I happened upon a dress at the flea market. A simple, black dress made with polyester lycra. At the cost of 1€, I couldn't leave it there.
At home, I tried it on, and found there was room for two!
I could have just re-shaped the dress, but that would have meant losing some of the length. So I dug out a discarded turtleneck, and asked if it wanted to play, too.
I cut off the straps on the dress, leaving a long tube. I also shortened the top, and cut off the collar.
The dress was really big at the waist, so I took it in at the side seams. As I am blessed with
a wide ass child-bearing hips, I had to make the seam a bit dreastic in shape.
With elastic fabrics, this works. With non-elastics though, it's better to not do this.
I attached the bodice to the hem, and sewed a strip of fabric in to soften the seam.
The extra bit of fabric looks like a sewn-in belt, and reduces the eye-sore-effect excess seams tend to have.
I bound the collar with a narrow strip of fabric, and top-stitched it down. The basic T-shirt collar is easy to sew, and works well in simple garments.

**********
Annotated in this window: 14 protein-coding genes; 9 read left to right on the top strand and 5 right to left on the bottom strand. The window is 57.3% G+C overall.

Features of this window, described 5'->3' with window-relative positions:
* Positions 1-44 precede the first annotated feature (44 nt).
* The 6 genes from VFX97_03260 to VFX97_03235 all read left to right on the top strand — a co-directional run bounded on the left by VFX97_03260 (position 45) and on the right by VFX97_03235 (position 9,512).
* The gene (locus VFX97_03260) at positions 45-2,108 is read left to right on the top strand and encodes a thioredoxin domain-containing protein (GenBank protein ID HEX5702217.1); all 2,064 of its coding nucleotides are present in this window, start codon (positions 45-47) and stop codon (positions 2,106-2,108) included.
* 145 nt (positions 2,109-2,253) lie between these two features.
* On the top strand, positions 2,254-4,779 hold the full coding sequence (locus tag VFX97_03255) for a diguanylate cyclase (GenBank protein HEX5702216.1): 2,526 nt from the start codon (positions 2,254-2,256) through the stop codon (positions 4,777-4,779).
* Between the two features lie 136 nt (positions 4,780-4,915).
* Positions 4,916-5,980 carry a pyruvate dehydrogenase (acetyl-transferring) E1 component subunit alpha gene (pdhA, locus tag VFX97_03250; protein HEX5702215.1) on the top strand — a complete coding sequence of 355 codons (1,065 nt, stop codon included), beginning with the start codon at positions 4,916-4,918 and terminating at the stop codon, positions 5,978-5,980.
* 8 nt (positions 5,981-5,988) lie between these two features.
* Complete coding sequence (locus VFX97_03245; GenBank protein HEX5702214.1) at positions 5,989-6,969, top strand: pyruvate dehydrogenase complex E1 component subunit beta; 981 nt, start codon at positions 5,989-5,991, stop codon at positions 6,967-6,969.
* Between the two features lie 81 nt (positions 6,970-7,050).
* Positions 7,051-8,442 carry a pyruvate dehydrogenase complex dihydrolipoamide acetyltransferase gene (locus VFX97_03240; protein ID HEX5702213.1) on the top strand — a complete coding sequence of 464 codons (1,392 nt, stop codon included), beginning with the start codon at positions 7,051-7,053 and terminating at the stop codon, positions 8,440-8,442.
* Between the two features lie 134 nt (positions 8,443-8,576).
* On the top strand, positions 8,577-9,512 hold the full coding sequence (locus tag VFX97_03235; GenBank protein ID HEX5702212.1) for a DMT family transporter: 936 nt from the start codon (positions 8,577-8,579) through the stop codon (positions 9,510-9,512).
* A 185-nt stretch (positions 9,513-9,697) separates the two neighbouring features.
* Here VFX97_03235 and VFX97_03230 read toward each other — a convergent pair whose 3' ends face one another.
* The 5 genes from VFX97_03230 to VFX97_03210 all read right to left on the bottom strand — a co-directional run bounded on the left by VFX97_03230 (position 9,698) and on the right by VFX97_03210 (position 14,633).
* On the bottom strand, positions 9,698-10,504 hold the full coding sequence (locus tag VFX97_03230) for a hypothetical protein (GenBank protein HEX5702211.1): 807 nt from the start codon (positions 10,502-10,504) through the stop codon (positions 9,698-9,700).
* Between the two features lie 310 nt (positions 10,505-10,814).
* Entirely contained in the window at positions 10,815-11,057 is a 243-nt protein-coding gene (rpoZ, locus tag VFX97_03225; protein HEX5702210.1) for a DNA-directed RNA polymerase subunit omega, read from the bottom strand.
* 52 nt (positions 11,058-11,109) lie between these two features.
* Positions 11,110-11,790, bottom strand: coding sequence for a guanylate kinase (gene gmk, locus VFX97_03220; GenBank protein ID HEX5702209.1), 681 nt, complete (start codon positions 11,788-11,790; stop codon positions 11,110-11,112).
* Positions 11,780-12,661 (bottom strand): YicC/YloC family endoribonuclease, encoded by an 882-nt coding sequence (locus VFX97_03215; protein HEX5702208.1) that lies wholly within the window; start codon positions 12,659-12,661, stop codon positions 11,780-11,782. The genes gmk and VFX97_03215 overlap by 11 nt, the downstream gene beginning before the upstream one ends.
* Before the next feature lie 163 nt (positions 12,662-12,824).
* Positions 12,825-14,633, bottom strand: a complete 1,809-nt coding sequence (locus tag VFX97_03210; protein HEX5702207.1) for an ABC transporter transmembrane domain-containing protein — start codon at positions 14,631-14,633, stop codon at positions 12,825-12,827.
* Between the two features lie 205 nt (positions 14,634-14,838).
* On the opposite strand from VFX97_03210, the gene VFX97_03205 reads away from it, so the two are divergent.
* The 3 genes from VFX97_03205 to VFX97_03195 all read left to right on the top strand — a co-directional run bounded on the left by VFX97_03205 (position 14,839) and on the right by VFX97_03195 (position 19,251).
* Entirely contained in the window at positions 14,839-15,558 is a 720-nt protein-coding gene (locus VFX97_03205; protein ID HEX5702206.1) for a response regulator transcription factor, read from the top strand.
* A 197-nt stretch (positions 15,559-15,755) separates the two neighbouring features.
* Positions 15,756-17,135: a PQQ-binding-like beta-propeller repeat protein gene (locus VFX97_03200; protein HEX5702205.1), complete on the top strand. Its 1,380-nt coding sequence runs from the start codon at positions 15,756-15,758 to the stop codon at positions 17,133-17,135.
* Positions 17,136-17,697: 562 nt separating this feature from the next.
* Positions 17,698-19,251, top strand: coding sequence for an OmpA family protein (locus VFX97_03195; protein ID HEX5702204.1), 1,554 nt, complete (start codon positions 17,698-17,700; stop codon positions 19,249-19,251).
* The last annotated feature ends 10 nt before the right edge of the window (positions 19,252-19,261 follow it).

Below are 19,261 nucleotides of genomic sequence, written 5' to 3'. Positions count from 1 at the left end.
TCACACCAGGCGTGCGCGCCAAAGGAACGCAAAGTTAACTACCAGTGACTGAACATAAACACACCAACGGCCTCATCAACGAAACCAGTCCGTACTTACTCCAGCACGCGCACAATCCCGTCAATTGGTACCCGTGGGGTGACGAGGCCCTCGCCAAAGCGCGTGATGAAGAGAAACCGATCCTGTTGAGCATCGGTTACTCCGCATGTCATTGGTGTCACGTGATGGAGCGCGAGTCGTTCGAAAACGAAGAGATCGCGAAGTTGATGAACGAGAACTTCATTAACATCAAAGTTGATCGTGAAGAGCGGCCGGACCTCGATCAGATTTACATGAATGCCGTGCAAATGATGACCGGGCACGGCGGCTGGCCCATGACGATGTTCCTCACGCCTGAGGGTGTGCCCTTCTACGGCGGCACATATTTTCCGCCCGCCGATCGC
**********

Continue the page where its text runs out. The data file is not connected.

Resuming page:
The dress covered me from neck to toe to elbow, and I felt like a nun in it.
So I decided to add a little something.
I tried the dress on, and marked four lines with safety pins.
Then, I folded to bodice, carefully aligning shoulder and side seams. I pinned the four lines again, making sure they were even.
And then I cut.
I made the cuts in a soft V-shape, and smoothed out any sharp corners after the initial cut was made.
I gained a slashed front that gives the dress a bit of drama.
This fabric manipulation trick works with all kinds of jerseys. Before cutting your top up, make sure the knit will hold!
The finished dress is narrow and tight, but the elastic fabric makes it super-comfortable.
While I was at it, I made another dress using the same method of combining two garments. I'll show it to you next week!
Until next Wednesday.